Multi Mission Operator

The Coulson Group may have gotten started as a logging contractor in British Columbia, but today a growing share of its business comes from flying above the treetops.
The 27-year-old aviation business marked a major milestone on Sept. 12, 2013, when its customized Lockheed C-130Q Hercules–also known as Tanker 131–went on contract with the United States Forest Service (USFS), dropping its first load of retardant on a California wildfire on Sept. 20.
The Coulson Group had to overcome many challenges to win the only contract for a large, multi-engine turboprop air tanker in the U.S. Now, the USFS is preparing to receive seven U.S. Coast Guard C-130H aircraft, which will be converted to air tankers by the Air Force. Coulson’s 4,000- U.S. gallon RADS-XXL tank stands a good chance of being installed in these aircraft, as it is the only FAA-certified C-130 tanking system in the world.

In 1960, Coulson Forest Products (CFP) was established as a logging company working for large timber companies on Vancouver Island. Today, the Coulson Group consists of five separate divisions that employ more than 250 people.
CFP manages an annual harvest of about 50 million board feet of timber in B.C.; Coulson Manufacturing processes about 45 million board feet of Western Red Cedar lumber for worldwide customers; Coulson Millworks dries and manufactures specialty Western Red Cedar products; and Coulson RimRock operates a casino in partnership with 57 local charities.
The fifth division is the one with the aviation connection. Coulson Aircrane operates a multi-purpose fleet of 11 aircraft based in Canada, Australia, and the U.S., including nine helicopters: a Sikorsky S-76B, two Bell 206B JetRangers, and six Sikorsky S-61Ns. The fleet also includes three fixed-wing firefighting aircraft: a Lockheed C-130Q and two giant Martin Mars flying boats, one of which will soon be on permanent display at the U.S. National Museum of Naval Aviation at Naval Air Station Pensacola, Fla.
When the U.S. softwood lumber market collapsed in 2006 during the economic crisis, knocking out the homebuilding industry, Coulson suspended its S-61N heli-logging operations and sought other work for its aircraft. This included overseas leases and joint ventures to support offshore drilling rigs, and the lease of three aircraft to Canadian Helicopters Limited for U.S. military support in Afghanistan.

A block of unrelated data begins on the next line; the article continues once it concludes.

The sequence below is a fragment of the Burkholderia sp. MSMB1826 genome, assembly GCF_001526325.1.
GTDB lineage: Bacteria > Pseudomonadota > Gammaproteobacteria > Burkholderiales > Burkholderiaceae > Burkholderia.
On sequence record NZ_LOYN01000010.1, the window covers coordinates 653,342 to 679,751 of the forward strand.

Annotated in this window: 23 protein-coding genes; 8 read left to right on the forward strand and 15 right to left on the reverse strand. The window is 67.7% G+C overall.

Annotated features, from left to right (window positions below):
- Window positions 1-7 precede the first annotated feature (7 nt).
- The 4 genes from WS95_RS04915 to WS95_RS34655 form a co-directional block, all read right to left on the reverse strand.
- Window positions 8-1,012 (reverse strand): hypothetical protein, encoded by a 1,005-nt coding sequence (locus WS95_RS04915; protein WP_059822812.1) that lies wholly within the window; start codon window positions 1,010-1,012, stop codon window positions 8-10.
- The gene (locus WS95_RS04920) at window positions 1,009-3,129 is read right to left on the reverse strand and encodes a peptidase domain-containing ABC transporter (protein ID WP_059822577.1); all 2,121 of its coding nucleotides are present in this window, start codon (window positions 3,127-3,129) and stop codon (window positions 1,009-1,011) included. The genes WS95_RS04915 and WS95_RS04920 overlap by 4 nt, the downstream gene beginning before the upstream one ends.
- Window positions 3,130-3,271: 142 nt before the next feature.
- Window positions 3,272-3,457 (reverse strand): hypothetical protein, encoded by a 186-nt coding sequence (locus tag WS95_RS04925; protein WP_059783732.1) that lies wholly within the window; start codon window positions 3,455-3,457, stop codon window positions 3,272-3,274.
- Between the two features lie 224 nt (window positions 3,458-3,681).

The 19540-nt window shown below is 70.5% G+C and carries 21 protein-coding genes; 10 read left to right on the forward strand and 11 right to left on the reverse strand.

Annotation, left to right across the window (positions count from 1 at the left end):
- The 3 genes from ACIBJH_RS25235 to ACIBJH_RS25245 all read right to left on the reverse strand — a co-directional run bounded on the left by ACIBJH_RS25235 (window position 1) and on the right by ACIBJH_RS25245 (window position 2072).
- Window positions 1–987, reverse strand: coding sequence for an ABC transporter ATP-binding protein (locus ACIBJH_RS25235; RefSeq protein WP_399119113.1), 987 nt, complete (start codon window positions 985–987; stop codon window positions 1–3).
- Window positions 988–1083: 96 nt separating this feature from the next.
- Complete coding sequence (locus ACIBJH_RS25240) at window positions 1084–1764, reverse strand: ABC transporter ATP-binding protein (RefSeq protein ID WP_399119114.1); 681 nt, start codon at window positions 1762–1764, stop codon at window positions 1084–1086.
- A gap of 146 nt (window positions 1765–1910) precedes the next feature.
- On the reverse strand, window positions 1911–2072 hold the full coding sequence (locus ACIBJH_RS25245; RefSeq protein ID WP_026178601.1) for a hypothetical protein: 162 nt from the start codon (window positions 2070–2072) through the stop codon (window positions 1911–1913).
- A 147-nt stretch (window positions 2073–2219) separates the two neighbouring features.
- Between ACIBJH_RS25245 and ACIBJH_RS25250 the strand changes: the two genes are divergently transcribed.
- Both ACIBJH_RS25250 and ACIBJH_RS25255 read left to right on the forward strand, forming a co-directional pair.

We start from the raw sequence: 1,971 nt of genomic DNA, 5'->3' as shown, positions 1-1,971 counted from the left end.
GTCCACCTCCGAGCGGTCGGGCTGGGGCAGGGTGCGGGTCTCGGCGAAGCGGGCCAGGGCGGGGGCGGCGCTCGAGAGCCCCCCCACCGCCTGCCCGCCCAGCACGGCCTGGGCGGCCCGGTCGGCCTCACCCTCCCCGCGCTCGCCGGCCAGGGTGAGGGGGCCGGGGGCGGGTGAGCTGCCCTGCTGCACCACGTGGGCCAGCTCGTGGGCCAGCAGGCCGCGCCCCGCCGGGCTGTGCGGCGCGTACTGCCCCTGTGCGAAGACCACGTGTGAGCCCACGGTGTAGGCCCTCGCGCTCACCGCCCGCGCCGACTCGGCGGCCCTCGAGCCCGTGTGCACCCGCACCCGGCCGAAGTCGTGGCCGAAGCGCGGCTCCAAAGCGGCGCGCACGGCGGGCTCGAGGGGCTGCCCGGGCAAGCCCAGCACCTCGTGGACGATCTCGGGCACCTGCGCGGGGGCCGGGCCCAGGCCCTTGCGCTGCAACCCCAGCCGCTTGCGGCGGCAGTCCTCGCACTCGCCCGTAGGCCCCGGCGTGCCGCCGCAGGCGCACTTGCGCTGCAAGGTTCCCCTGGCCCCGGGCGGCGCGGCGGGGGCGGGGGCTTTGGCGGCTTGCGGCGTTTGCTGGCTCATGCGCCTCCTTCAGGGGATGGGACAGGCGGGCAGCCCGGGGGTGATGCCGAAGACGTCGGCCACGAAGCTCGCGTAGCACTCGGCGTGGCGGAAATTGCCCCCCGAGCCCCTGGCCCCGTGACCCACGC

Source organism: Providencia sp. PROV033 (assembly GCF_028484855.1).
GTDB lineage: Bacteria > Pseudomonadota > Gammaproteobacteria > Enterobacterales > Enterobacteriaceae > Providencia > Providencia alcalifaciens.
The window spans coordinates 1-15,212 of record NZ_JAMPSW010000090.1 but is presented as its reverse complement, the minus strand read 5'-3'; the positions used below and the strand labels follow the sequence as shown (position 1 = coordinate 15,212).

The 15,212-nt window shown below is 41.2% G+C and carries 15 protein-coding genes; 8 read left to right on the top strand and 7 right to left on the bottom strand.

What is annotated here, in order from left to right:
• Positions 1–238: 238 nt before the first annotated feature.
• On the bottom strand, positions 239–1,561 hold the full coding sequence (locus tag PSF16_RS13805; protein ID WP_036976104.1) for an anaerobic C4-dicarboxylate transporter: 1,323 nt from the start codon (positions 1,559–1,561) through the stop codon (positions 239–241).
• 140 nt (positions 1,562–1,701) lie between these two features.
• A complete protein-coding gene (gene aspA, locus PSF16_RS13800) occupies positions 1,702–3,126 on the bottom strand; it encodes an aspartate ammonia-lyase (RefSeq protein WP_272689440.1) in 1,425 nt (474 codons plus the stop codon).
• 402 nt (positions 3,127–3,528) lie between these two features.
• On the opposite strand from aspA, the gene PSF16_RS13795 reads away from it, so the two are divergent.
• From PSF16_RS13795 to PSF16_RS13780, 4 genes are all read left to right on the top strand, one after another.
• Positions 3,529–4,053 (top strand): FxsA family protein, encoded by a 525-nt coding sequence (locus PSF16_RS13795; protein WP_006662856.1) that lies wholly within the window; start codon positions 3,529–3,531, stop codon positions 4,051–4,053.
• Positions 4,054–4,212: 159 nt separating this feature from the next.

S-61N logging resumed in 2012, with only one of the company’s six S-61Ns now used to harvest high value Western Red Cedar. The native B.C. wood is naturally durable and lightweight, with Coulson Manufacturing producing solid cedar products for high-end house siding and interior panelling. In 2010, Coulson Millworks was formed to produce Western Red Cedar veneers and laminates with a lower price point than solid boards.
Heli-logging operations on the west coast of Vancouver Island utilized a 900-pound, 3,000-psi grapple first developed and patented by Coulson staff 25 years ago. Fallers cut the cedar into ideal lengths for the mill and attach bright, colour-coded tags that signal to the pilots the weight of each log, so they can maximize the payload on the grapple, which is attached to the end of a 150-foot long-line.
Coulson’s sustainable logging practices are accredited by the Forest Stewardship Council (FSC) and the company’s manufactured cedar products have received Leadership in Energy and Environmental Design (LEED) building certification.
Coulson Aircrane took to the skies in 1987, when it bought its first heavy lift Sikorsky S-61N to selectively log inaccessible mountain slopes on Vancouver Island.
The fleet increased when heli-logging operations expanded to Alaska in 1990, and the Coulson Group opened a lumber manufacturing business in Port Alberni, B.C., in 1992, to cut high value softwood logs such as hemlock, balsam and fir for Asian customers.
Then, in 1999, Transport Canada granted Coulson Aircrane approval for night helicopter logging, which allowed the company to extend its operations during short winter days. To create a safe and productive logging environment, six-foot-high aluminum pods with three powerful lights were placed by JetRanger onto the tops of 50-foot trees, to light up a logging area like a stadium. Helicopter searchlights provided backup illumination.
All told, Coulson Aircrane has operated 13 different Sikorsky S-61Ns that have flown more than 120,000 hours. During peak logging years, the company employed four S-61Ns that flew between 2,000 and 2,300 hours annually, each lifting 7,000 to 9,000 pound payloads every two to three minutes.
“We began chasing Call When Needed (CWN) Type 1 helicopter contracts with the U.S. Forest Service in the 1990s, when logging was slow or the forests were shut down because of local fire hazards,” Britton Coulson, general manager of Coulson Aircrane, told Skies. USFS Type 1 helicopters have a useful load of more than 5,000 pounds, 15 or more passengers, or a retardant or water carrying capability of more than 700 U.S. gallons.